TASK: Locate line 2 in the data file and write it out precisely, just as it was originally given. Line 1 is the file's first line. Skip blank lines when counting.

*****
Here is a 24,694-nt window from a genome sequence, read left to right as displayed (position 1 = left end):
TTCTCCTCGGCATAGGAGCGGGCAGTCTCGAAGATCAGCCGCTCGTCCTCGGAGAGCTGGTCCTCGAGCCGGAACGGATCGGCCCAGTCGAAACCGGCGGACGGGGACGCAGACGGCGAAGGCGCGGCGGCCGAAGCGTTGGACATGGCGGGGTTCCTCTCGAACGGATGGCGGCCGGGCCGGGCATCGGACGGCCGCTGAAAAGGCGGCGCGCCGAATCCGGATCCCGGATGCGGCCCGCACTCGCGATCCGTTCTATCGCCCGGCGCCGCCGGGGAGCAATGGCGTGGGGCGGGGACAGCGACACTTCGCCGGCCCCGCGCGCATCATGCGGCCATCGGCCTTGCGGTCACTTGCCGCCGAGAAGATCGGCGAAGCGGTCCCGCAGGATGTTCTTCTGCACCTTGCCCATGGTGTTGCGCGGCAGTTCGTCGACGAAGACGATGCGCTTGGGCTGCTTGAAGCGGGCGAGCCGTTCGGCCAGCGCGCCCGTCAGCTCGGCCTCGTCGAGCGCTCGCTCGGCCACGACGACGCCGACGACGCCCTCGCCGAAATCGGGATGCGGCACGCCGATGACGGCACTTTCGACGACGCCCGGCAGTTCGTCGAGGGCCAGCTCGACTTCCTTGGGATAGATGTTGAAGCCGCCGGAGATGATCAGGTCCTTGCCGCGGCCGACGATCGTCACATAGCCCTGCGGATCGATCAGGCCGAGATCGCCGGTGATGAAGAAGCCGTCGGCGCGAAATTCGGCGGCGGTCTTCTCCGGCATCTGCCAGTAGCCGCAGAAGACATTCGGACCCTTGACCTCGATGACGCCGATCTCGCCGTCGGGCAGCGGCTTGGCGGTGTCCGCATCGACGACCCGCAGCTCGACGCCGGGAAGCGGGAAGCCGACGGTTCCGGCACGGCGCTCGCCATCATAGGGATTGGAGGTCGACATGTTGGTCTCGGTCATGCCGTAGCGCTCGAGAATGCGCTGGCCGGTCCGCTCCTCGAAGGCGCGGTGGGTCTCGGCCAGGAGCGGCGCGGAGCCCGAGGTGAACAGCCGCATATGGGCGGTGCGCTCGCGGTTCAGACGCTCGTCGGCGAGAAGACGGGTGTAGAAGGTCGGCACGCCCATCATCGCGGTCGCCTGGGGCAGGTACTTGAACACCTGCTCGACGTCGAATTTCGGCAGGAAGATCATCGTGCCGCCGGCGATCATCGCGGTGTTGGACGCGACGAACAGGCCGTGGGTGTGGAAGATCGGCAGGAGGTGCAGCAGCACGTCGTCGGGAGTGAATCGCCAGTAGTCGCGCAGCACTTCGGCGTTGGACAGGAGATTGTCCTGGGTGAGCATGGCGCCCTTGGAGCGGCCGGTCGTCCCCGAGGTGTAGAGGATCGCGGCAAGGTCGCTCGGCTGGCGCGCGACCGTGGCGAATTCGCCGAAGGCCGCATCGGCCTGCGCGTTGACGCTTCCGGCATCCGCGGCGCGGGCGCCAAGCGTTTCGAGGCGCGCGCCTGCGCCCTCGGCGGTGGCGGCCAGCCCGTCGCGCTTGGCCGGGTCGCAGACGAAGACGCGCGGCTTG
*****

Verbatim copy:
TTCTCCTCGGCATAGGAGCGGGCAGTCTCGAAGATCAGCCGCTCGTCCTCGGAGAGCTGGTCCTCGAGCCGGAACGGATCGGCCCAGTCGAAACCGGCGGACGGGGACGCAGACGGCGAAGGCGCGGCGGCCGAAGCGTTGGACATGGCGGGGTTCCTCTCGAACGGATGGCGGCCGGGCCGGGCATCGGACGGCCGCTGAAAAGGCGGCGCGCCGAATCCGGATCCCGGATGCGGCCCGCACTCGCGATCCGTTCTATCGCCCGGCGCCGCCGGGGAGCAATGGCGTGGGGCGGGGACAGCGACACTTCGCCGGCCCCGCGCGCATCATGCGGCCATCGGCCTTGCGGTCACTTGCCGCCGAGAAGATCGGCGAAGCGGTCCCGCAGGATGTTCTTCTGCACCTTGCCCATGGTGTTGCGCGGCAGTTCGTCGACGAAGACGATGCGCTTGGGCTGCTTGAAGCGGGCGAGCCGTTCGGCCAGCGCGCCCGTCAGCTCGGCCTCGTCGAGCGCTCGCTCGGCCACGACGACGCCGACGACGCCCTCGCCGAAATCGGGATGCGGCACGCCGATGACGGCACTTTCGACGACGCCCGGCAGTTCGTCGAGGGCCAGCTCGACTTCCTTGGGATAGATGTTGAAGCCGCCGGAGATGATCAGGTCCTTGCCGCGGCCGACGATCGTCACATAGCCCTGCGGATCGATCAGGCCGAGATCGCCGGTGATGAAGAAGCCGTCGGCGCGAAATTCGGCGGCGGTCTTCTCCGGCATCTGCCAGTAGCCGCAGAAGACATTCGGACCCTTGACCTCGATGACGCCGATCTCGCCGTCGGGCAGCGGCTTGGCGGTGTCCGCATCGACGACCCGCAGCTCGACGCCGGGAAGCGGGAAGCCGACGGTTCCGGCACGGCGCTCGCCATCATAGGGATTGGAGGTCGACATGTTGGTCTCGGTCATGCCGTAGCGCTCGAGAATGCGCTGGCCGGTCCGCTCCTCGAAGGCGCGGTGGGTCTCGGCCAGGAGCGGCGCGGAGCCCGAGGTGAACAGCCGCATATGGGCGGTGCGCTCGCGGTTCAGACGCTCGTCGGCGAGAAGACGGGTGTAGAAGGTCGGCACGCCCATCATCGCGGTCGCCTGGGGCAGGTACTTGAACACCTGCTCGACGTCGAATTTCGGCAGGAAGATCATCGTGCCGCCGGCGATCATCGCGGTGTTGGACGCGACGAACAGGCCGTGGGTGTGGAAGATCGGCAGGAGGTGCAGCAGCACGTCGTCGGGAGTGAATCGCCAGTAGTCGCGCAGCACTTCGGCGTTGGACAGGAGATTGTCCTGGGTGAGCATGGCGCCCTTGGAGCGGCCGGTCGTCCCCGAGGTGTAGAGGATCGCGGCAAGGTCGCTCGGCTGGCGCGCGACCGTGGCGAATTCGCCGAAGGCCGCATCGGCCTGCGCGTTGACGCTTCCGGCATCCGCGGCGCGGGCGCCAAGCGTTTCGAGGCGCGCGCCTGCGCCCTCGGCGGTGGCGGCCAGCCCGTCGCGCTTGGCCGGGTCGCAGACGAAGACGCGCGGCTTG